- 父级package也只能访问internal package使用大写暴露出的内容，小写的不行
Go’s package system makes it easy to structure programs into components with clean boundaries, but there are only two forms of access: local (unexported) and global (exported). Sometimes one wishes to have components that are not exported, for instance to avoid acquiring clients of interfaces to code that is part of a public repository but not intended for use outside the program to which it belongs.
The Go language does not have the power to enforce this distinction, but as of Go 1.4 the go command introduces a mechanism to define “internal” packages that may not be imported by packages outside the source subtree in which they reside.
To create such a package, place it in a directory named internal or in a subdirectory of a directory named internal. When the go command sees an import of a package with internal in its path, it verifies that the package doing the import is within the tree rooted at the parent of the internal directory. For example, a package …/a/b/c/internal/d/e/f can be imported only by code in the directory tree rooted at …/a/b/c. It cannot be imported by code in …/a/b/g or in any other repository.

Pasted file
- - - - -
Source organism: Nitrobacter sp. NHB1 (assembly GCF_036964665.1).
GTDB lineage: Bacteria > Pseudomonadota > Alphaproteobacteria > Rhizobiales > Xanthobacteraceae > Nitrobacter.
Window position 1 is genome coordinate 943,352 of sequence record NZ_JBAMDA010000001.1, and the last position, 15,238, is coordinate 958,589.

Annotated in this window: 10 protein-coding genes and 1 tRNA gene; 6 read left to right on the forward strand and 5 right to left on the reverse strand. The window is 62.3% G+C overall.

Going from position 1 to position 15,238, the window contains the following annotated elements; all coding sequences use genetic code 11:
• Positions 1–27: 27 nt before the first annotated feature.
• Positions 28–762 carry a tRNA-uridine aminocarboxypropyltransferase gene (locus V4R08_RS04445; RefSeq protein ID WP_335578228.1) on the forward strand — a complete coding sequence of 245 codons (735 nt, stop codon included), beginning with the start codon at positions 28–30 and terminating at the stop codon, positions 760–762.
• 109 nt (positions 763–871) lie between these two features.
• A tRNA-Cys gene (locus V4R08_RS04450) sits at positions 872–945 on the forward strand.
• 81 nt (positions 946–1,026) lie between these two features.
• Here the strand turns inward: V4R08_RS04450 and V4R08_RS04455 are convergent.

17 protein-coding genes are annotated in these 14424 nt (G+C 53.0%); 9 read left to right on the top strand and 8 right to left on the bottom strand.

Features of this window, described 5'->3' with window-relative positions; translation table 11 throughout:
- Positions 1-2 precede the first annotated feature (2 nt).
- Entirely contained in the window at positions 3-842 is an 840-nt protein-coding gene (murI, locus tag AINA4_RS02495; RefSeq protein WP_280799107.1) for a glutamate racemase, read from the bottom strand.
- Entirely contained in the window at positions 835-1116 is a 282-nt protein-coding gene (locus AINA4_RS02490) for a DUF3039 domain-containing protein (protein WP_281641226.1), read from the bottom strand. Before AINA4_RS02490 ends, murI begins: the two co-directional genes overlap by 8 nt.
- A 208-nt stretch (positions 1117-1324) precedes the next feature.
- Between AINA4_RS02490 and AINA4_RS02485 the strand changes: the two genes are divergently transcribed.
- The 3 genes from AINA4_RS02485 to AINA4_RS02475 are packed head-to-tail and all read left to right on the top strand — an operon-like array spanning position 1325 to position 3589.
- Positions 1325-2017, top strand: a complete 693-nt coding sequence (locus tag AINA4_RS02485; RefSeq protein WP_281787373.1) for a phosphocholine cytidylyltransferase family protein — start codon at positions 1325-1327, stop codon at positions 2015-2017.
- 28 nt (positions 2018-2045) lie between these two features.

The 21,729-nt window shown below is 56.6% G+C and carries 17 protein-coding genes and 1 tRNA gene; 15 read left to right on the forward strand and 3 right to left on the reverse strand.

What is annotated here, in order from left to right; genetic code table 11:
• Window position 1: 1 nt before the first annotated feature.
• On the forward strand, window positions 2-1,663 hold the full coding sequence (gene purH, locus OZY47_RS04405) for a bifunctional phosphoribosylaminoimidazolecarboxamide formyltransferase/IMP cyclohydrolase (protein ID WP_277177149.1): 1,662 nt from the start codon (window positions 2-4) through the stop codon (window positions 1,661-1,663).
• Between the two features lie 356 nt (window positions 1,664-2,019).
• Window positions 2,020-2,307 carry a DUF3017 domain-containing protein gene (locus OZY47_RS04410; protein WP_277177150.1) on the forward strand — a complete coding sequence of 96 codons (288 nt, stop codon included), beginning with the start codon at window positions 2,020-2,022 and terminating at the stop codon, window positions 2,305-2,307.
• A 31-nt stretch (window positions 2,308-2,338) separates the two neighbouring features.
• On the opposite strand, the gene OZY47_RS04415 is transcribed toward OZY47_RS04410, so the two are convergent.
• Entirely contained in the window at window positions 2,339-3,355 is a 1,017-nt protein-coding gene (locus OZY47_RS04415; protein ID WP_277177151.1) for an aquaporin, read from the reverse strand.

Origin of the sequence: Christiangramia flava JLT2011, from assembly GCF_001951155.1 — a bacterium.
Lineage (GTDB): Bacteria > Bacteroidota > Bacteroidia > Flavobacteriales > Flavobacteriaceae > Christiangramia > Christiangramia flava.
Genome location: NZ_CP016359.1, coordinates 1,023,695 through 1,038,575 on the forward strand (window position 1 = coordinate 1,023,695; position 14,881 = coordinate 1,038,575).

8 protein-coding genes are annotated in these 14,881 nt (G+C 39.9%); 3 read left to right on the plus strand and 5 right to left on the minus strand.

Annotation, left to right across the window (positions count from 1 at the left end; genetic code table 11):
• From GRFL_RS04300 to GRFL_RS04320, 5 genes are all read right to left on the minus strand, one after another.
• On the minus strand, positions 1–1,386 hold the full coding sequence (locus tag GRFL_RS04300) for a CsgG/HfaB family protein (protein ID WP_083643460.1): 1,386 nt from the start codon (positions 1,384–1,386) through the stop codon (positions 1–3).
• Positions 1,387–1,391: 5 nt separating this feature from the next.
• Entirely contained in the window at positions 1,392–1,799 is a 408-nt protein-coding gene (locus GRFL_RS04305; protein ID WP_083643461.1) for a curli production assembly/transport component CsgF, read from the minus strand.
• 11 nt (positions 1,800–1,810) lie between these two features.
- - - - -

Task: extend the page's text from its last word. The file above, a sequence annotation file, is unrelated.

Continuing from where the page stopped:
For Go 1.4, the internal package mechanism is enforced for the main Go repository; from 1.5 and onward it will be enforced for any repository.